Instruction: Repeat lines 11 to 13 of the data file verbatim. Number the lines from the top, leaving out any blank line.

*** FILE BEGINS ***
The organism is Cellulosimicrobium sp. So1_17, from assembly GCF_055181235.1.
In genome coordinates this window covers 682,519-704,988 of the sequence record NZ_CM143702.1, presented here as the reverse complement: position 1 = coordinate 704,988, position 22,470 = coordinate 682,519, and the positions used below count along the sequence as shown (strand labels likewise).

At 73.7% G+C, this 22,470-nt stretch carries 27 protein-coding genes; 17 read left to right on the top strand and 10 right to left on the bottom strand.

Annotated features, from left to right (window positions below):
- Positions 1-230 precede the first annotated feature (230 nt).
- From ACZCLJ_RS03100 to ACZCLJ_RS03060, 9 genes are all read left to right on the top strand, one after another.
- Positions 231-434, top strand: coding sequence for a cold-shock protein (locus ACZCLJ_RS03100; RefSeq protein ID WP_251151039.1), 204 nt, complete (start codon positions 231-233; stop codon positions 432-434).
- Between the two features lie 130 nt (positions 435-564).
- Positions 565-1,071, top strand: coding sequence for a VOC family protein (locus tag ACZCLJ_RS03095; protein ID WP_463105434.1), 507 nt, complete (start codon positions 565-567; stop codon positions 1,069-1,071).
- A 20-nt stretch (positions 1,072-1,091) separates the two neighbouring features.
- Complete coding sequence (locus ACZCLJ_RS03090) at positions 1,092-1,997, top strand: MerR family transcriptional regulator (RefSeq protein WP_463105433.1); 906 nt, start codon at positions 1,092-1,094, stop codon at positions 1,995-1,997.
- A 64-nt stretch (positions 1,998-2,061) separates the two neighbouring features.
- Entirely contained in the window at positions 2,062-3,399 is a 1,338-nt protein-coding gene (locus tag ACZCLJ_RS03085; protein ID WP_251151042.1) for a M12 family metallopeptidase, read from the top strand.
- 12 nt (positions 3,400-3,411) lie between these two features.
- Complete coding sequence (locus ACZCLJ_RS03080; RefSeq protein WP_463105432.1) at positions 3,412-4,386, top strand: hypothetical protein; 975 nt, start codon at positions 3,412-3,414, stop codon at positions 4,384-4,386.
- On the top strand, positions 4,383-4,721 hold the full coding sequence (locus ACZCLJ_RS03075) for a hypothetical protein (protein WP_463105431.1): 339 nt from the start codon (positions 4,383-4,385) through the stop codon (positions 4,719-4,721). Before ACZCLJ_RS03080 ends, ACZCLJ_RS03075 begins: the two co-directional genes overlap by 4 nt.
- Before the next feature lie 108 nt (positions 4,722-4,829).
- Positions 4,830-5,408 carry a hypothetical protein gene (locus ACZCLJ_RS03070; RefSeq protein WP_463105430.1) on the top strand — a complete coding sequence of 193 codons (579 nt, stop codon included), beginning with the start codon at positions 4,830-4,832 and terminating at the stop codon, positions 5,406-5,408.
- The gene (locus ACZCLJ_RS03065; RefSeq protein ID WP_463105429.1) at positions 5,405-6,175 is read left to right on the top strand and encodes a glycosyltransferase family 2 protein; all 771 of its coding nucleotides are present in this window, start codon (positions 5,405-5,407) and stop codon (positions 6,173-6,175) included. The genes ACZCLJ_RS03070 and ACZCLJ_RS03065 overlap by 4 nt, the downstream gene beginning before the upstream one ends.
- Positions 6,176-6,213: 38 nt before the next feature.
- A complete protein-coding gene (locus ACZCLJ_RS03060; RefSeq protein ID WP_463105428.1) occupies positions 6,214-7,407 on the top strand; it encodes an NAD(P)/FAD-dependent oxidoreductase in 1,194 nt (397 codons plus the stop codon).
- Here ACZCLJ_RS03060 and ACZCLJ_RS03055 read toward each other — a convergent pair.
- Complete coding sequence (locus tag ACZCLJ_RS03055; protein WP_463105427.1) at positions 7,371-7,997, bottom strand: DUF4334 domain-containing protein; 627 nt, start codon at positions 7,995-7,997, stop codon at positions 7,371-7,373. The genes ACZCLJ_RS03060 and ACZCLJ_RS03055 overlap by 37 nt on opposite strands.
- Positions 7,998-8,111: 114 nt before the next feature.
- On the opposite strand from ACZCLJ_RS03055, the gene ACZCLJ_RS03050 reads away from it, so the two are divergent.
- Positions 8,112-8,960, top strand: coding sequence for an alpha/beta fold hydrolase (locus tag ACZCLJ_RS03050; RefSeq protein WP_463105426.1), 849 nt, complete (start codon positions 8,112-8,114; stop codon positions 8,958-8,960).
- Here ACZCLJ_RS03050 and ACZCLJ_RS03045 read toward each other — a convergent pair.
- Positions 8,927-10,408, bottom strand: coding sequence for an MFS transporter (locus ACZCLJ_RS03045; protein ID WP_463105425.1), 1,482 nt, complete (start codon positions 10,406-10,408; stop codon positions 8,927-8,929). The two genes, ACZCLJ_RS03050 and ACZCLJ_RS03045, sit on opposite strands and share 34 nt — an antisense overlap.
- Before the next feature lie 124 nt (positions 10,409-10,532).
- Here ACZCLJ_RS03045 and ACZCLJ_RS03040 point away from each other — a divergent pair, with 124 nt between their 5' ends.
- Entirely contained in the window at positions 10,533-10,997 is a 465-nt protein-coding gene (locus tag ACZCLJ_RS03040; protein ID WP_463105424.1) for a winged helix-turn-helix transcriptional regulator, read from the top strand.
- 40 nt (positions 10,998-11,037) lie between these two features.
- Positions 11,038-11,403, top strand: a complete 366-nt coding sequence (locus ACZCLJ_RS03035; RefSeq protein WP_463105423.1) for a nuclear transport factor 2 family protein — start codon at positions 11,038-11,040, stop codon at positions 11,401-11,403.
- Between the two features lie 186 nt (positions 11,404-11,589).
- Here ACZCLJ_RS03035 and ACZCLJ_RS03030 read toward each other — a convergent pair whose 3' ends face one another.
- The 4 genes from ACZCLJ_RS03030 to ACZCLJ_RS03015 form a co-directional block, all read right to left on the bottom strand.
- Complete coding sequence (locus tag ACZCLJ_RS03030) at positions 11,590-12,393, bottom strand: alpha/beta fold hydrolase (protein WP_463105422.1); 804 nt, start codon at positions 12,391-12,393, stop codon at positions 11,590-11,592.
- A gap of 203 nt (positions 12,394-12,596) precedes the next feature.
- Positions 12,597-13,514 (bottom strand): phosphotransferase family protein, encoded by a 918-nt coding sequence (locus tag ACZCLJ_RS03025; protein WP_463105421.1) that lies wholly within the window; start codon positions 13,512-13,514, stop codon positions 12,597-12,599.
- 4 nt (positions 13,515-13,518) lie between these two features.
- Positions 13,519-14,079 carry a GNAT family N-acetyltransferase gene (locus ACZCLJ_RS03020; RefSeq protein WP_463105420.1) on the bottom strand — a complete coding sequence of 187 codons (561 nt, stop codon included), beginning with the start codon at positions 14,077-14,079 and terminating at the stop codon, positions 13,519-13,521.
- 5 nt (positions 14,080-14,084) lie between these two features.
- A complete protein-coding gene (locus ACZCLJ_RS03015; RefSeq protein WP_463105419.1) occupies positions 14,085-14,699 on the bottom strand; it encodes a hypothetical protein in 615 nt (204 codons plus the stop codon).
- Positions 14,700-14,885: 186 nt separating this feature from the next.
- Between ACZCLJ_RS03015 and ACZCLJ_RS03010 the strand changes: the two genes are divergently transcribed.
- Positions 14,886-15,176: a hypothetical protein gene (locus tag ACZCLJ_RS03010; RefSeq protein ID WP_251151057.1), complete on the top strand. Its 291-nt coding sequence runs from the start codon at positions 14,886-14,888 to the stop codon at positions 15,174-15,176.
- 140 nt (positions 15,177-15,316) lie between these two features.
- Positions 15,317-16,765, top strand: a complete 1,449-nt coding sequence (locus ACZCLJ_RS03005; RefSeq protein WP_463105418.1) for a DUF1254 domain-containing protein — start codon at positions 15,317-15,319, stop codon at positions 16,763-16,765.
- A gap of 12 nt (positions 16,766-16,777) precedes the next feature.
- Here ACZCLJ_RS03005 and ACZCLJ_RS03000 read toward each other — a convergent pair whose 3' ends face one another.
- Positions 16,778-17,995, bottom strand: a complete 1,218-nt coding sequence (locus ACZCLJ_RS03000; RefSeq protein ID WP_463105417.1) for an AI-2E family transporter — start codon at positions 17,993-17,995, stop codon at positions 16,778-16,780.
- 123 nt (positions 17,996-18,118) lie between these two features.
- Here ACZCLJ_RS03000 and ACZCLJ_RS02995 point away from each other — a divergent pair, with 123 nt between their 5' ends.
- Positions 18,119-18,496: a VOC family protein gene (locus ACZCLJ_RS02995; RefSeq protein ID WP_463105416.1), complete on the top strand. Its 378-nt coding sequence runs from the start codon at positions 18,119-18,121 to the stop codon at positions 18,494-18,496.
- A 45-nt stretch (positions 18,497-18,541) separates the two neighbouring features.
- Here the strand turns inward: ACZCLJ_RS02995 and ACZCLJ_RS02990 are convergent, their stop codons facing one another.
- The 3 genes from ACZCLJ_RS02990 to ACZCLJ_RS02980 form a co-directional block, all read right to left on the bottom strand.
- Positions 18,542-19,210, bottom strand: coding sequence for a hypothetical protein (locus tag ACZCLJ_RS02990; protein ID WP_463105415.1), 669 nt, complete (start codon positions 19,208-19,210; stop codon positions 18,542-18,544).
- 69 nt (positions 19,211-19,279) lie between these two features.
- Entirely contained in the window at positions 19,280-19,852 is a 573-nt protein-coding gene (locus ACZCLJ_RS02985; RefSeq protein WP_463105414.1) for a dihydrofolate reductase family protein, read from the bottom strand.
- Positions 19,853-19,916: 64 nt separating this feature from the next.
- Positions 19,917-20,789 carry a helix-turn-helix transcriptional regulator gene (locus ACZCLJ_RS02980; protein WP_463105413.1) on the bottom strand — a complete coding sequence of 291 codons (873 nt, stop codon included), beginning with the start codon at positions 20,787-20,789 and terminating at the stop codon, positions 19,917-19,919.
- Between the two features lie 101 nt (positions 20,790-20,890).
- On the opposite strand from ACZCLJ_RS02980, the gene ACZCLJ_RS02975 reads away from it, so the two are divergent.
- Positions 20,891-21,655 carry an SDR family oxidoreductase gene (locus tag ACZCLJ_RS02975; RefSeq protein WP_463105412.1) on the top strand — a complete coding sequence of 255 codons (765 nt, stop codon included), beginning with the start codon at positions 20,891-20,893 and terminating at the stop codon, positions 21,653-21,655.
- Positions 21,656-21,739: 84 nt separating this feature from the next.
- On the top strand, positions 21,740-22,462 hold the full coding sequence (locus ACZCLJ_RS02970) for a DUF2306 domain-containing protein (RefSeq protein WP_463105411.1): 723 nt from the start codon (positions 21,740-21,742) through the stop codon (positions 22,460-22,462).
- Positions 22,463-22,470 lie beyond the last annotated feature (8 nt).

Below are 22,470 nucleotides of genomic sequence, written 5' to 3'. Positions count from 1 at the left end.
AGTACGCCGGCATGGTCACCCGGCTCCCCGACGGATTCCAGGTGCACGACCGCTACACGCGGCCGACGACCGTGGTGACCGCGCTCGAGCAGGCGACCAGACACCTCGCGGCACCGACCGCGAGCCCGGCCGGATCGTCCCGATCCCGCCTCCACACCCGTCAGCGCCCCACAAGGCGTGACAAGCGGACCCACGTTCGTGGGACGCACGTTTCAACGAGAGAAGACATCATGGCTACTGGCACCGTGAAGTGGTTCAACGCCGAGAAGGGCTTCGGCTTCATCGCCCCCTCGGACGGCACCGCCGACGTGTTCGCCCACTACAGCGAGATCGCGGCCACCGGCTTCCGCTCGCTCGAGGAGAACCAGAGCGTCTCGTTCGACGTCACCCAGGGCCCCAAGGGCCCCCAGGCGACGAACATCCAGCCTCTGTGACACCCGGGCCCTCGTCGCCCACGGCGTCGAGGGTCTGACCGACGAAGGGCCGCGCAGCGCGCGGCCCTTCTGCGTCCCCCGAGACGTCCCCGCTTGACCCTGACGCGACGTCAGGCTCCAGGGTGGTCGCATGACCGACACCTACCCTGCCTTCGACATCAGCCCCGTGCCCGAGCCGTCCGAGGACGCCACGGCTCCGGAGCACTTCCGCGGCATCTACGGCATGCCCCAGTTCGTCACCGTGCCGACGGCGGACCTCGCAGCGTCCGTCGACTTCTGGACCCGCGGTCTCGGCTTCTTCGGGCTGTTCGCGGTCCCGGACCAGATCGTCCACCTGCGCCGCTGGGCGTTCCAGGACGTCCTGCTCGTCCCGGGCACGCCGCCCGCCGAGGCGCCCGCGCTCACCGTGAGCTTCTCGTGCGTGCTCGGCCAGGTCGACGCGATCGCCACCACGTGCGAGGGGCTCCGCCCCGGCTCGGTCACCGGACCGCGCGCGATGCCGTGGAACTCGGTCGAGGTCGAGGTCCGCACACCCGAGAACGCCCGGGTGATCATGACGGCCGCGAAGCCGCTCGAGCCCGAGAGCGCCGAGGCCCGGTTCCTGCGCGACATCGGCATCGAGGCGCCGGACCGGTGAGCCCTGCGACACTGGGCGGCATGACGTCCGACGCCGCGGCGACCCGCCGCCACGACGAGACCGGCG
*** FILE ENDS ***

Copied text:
- Complete coding sequence (locus ACZCLJ_RS03090) at positions 1,092-1,997, top strand: MerR family transcriptional regulator (RefSeq protein WP_463105433.1); 906 nt, start codon at positions 1,092-1,094, stop codon at positions 1,995-1,997.
- A 64-nt stretch (positions 1,998-2,061) separates the two neighbouring features.
- Entirely contained in the window at positions 2,062-3,399 is a 1,338-nt protein-coding gene (locus tag ACZCLJ_RS03085; protein ID WP_251151042.1) for a M12 family metallopeptidase, read from the top strand.